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herbs

Herb Safety

in town square

If I had a dollar for every time someone said to me that their neighbor’s sister’s boss’s cousin’s daughter said they should take some such herb for some such reason, I’d be writing this from the deck of my yacht while enjoying a perfectly chilled Cristal instead of at a cramped desk on an aging Mac with a ring on the wood under my teacup.  Nonetheless, as I go about extolling the value of botanical medicines, I feel compelled to occasionally stress their sensible use.

We know that plants can heal. We know that the risk of side effects is typically very low. Still, it’s vital that you understand the properties of what you’re taking and why. Just because an herb was effective for your co-workers distant relative doesn’t mean it’s the right choice for you.

Popularity can breed confusion, and when it comes to herbal remedies the best advice I can offer is:  do your own research. Gain a basic understanding of the human body and how it works. Understand the condition you’re seeking to treat and the remedy you decide to use. Invest in a few natural health books, the first of which should be Prescription for Nutritional Healing (Balch), an easy to use comprehensive guide. Of course you’ll find plenty of information on the Internet, but there’s a lot of misinformation too, particularly on sites bent on selling you something.  Personally, I stick with science-based research on sites like Livestrong or PubMed.  Be selective. Accept that your health is your responsibility and never forget that knowledge is power.

So, you’ve learned how the body works, what your treating, what remedy to choose and how best to use it. You’ve already checked to make sure there are no possible interactions with any pharmaceuticals you might be taking. Now, you’re going to look for a quality natural product. I have nothing against big box stores, but I’ll remind you of that old adage: you usually get what you pay for.  Unless you’re ordering directly from the manufacturer, I’d be wary of on-line stores. Call me old fashioned, but I want to hold a product in my hand –and check the expiration date– before I plunk down my hard earned cash.  Visit your local independently owned health food store instead, where you’ll get valuable assistance you simply won’t get from a stock clerk at the neighborhood Piggly Wiggly.

It’s important to resist the urge to go overboard and grab 3 or 4 different remedies to treat the same condition. How are you going to know which one is working?  Start with one, and if you don’t get the desired results move on to the next.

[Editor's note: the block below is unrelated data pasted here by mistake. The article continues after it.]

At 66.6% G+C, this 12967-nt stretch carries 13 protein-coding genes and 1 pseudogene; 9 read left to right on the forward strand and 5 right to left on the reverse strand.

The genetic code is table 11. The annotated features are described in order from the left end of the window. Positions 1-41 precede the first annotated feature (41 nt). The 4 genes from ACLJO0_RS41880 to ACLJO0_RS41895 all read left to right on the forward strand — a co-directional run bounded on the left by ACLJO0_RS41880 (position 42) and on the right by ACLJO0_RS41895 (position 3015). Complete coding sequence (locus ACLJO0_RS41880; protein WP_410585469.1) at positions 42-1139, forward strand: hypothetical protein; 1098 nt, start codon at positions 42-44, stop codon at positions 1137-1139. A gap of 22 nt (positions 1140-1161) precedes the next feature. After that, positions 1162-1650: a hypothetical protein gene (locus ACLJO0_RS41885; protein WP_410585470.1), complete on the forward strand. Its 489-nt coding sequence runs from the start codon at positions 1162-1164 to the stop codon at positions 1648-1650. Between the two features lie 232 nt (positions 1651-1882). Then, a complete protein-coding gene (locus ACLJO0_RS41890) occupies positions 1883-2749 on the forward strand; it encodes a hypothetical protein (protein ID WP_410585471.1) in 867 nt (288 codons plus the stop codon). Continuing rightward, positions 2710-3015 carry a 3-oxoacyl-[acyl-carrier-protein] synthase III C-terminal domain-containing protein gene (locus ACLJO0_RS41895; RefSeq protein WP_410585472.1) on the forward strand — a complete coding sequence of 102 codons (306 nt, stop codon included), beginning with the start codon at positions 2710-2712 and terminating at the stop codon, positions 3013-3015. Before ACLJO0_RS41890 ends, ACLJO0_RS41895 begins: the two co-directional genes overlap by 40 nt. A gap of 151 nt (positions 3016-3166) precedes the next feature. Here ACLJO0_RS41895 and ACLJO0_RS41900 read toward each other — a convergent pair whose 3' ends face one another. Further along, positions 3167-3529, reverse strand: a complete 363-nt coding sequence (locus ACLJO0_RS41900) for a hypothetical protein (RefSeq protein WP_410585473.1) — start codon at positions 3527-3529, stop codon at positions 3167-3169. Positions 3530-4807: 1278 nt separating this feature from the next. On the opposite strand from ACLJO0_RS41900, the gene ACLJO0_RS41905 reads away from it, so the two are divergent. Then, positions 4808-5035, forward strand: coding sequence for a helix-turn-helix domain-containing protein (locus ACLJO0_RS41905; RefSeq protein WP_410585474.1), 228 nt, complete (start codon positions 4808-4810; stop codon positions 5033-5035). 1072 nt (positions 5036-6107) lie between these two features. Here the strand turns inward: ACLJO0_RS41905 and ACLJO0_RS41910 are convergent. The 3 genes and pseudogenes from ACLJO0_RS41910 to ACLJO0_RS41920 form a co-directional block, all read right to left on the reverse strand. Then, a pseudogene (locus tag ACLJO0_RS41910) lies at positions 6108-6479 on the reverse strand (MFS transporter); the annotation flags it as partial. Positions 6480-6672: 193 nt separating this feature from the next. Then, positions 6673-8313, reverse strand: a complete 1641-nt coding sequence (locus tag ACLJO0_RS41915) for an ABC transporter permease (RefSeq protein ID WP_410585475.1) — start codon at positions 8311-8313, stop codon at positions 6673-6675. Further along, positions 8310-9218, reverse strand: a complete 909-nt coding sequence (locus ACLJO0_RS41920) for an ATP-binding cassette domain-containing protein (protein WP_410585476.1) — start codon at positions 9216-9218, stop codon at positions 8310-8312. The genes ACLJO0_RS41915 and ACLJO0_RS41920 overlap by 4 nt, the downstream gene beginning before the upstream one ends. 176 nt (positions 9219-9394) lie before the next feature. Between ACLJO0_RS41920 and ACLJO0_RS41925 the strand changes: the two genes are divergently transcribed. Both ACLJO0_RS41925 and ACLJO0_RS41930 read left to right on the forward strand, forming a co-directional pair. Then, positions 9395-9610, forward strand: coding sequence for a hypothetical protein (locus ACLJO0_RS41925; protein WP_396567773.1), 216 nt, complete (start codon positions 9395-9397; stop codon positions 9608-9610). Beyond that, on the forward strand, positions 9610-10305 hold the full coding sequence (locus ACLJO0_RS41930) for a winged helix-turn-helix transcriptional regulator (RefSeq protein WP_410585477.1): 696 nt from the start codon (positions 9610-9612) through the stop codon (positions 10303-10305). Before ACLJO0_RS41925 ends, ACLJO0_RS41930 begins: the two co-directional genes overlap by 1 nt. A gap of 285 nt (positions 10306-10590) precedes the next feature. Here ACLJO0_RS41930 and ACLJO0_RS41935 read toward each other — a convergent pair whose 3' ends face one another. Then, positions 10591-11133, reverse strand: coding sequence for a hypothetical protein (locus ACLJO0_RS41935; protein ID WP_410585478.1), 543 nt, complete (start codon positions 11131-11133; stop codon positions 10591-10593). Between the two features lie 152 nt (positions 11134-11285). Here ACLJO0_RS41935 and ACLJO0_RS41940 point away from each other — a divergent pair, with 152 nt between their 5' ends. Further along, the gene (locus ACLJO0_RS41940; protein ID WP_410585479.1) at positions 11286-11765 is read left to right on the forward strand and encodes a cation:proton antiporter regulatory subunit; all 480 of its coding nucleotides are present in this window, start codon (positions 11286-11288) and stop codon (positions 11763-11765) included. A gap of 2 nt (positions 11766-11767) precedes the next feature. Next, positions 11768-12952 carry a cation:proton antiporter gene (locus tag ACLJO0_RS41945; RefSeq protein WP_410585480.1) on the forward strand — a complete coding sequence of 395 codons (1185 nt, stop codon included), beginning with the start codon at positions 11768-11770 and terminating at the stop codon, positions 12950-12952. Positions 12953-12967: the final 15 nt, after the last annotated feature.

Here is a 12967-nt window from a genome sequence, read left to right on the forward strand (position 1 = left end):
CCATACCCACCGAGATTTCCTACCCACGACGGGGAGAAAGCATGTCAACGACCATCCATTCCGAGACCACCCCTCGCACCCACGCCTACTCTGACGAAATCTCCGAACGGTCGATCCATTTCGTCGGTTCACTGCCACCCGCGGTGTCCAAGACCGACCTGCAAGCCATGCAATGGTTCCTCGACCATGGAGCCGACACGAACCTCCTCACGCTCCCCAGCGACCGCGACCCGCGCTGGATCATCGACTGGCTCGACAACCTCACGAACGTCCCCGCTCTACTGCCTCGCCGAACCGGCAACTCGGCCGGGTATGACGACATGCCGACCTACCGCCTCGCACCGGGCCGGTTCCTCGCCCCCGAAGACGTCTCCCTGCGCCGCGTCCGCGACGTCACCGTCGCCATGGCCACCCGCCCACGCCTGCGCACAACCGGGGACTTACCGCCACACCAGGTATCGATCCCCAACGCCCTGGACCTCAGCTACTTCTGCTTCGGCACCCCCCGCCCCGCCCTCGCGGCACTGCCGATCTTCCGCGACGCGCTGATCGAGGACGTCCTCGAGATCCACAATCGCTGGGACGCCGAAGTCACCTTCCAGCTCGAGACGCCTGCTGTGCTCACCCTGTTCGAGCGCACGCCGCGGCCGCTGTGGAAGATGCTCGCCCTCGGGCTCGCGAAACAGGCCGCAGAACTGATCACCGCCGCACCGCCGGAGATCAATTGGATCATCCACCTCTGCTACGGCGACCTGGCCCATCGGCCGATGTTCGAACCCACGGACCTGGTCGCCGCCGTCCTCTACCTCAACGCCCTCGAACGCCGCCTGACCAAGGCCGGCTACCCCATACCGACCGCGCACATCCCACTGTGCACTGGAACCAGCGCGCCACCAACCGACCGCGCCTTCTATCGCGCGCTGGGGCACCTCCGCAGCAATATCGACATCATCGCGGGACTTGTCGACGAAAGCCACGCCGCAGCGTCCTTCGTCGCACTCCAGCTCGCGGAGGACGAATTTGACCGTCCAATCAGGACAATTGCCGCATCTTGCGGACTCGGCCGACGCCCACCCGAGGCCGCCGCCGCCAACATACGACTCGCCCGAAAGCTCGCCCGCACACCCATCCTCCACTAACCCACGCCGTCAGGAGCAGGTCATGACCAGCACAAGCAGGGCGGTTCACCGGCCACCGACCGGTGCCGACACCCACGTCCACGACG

Ok. You have your remedy… now, you’re going to follow the label instructions. Pay attention here: just because some is good doesn’t mean more is better. The majority of reported adverse events are the result of a lack of research into the product, its action, or a failure to follow the dosing instructions. When you get started on your journey with natural medicine I recommend building a reference for future use in the form of a health journal, where you record what you used, how you used it, and how well it worked. When illness strikes you don’t want to waste time with something you tried before that didn’t get the job done.  I firmly believe in self-sufficiency through health-sufficiency, and this is as good a place to start as any.

Nutritional supplements and herbal remedies are widely available, can be wonderfully effective, and –contrary to popular belief– are heavily regulated. But you gotta use your head.  When your neighbor’s sister’s boss’s cousin’s daughter has a suggestion, accept it graciously but disregard it completely… until you’ve done your own research.

Finally, if you have a serious or chronic health condition, don’t self-treat without the assistance of a trained professional, or if you use a natural remedy and don’t get better after a few days, it would be wise to check in with your doctor.


This information is provided for educational purposes, and is not intended as medical advice, nor is it intended to diagnose, treat, cure, or prevent any illness or disease, nor should it be considered a substitute for the expert care of a qualified medical professional.

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